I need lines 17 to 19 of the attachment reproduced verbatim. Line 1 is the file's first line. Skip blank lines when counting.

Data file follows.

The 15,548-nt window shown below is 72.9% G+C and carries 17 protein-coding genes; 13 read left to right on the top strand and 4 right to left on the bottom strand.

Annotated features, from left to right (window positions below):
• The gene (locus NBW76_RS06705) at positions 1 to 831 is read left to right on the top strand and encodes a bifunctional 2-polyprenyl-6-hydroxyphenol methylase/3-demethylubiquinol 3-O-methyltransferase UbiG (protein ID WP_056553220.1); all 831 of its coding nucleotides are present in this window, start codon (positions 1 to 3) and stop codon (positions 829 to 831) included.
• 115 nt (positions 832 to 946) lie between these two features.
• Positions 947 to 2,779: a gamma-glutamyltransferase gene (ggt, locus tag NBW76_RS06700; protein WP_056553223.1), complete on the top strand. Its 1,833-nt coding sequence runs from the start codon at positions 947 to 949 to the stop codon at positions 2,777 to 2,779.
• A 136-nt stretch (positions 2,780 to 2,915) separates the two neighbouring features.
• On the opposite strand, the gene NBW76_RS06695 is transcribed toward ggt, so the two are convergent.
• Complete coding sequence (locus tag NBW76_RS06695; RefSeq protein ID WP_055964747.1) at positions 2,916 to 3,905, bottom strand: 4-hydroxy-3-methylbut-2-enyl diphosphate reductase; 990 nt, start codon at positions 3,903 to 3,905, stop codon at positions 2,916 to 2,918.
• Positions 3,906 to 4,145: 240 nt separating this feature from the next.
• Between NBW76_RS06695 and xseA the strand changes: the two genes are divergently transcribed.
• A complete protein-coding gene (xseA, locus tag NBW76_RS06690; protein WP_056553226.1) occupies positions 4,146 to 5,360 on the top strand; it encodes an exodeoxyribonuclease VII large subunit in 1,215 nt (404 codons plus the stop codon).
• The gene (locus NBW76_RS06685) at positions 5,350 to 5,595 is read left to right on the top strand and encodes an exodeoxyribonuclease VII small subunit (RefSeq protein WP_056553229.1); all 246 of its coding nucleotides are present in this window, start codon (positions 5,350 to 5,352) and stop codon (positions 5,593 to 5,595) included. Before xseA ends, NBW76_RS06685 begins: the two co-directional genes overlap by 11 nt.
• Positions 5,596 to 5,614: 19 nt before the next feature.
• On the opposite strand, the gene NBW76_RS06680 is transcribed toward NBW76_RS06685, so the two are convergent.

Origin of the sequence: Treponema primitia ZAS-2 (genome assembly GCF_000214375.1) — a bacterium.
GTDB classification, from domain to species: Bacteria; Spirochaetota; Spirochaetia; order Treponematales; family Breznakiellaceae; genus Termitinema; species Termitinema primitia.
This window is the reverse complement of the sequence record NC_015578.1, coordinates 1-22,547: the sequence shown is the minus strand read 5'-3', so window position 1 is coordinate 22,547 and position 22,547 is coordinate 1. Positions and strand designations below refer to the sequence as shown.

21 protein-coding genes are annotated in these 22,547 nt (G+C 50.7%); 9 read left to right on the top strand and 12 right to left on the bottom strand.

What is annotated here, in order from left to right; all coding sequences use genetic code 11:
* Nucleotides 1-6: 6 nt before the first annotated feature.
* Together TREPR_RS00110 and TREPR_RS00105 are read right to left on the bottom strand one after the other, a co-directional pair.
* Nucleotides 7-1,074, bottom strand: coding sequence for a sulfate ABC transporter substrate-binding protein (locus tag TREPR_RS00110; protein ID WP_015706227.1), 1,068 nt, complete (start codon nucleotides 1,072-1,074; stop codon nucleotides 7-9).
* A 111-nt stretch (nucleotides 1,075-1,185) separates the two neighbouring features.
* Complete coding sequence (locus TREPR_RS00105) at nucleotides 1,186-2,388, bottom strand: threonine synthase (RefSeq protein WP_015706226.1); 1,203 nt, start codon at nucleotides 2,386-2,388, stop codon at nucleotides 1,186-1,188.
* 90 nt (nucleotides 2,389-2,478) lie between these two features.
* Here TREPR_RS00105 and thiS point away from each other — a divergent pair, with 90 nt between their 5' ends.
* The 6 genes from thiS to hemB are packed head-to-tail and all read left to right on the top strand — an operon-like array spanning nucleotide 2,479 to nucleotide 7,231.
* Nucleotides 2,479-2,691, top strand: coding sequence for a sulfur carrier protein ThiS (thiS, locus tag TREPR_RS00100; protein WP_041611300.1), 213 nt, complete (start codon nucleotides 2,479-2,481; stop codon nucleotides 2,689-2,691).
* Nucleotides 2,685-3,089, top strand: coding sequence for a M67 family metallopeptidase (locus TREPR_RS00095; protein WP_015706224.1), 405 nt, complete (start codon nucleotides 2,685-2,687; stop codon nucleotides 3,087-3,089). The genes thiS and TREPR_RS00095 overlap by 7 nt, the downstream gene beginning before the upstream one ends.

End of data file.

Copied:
This window is the reverse complement of the sequence record NC_015578.1, coordinates 1-22,547: the sequence shown is the minus strand read 5'-3', so window position 1 is coordinate 22,547 and position 22,547 is coordinate 1. Positions and strand designations below refer to the sequence as shown.

21 protein-coding genes are annotated in these 22,547 nt (G+C 50.7%); 9 read left to right on the top strand and 12 right to left on the bottom strand.

What is annotated here, in order from left to right; all coding sequences use genetic code 11: